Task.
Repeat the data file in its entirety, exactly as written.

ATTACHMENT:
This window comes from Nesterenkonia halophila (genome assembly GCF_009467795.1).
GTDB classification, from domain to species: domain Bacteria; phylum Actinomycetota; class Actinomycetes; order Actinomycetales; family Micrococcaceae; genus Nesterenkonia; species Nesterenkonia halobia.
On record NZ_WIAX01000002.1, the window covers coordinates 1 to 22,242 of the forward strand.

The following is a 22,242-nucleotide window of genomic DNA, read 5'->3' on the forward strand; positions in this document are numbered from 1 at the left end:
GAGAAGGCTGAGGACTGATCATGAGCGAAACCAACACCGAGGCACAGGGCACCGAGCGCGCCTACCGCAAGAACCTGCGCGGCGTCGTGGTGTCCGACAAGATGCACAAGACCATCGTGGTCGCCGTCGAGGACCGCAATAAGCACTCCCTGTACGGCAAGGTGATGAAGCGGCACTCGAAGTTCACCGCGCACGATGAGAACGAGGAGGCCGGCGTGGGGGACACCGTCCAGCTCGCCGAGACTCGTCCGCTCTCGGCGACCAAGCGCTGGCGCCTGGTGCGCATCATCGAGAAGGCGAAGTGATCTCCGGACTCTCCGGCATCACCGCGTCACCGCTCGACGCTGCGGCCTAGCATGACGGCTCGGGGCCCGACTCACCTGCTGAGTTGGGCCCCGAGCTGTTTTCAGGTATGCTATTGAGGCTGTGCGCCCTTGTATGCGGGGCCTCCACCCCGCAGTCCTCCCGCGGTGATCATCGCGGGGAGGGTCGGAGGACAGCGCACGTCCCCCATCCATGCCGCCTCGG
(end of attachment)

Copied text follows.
This window comes from Nesterenkonia halophila (genome assembly GCF_009467795.1).
GTDB classification, from domain to species: domain Bacteria; phylum Actinomycetota; class Actinomycetes; order Actinomycetales; family Micrococcaceae; genus Nesterenkonia; species Nesterenkonia halobia.
On record NZ_WIAX01000002.1, the window covers coordinates 1 to 22,242 of the forward strand.

The following is a 22,242-nucleotide window of genomic DNA, read 5'->3' on the forward strand; positions in this document are numbered from 1 at the left end:
GAGAAGGCTGAGGACTGATCATGAGCGAAACCAACACCGAGGCACAGGGCACCGAGCGCGCCTACCGCAAGAACCTGCGCGGCGTCGTGGTGTCCGACAAGATGCACAAGACCATCGTGGTCGCCGTCGAGGACCGCAATAAGCACTCCCTGTACGGCAAGGTGATGAAGCGGCACTCGAAGTTCACCGCGCACGATGAGAACGAGGAGGCCGGCGTGGGGGACACCGTCCAGCTCGCCGAGACTCGTCCGCTCTCGGCGACCAAGCGCTGGCGCCTGGTGCGCATCATCGAGAAGGCGAAGTGATCTCCGGACTCTCCGGCATCACCGCGTCACCGCTCGACGCTGCGGCCTAGCATGACGGCTCGGGGCCCGACTCACCTGCTGAGTTGGGCCCCGAGCTGTTTTCAGGTATGCTATTGAGGCTGTGCGCCCTTGTATGCGGGGCCTCCACCCCGCAGTCCTCCCGCGGTGATCATCGCGGGGAGGGTCGGAGGACAGCGCACGTCCCCCATCCATGCCGCCTCGG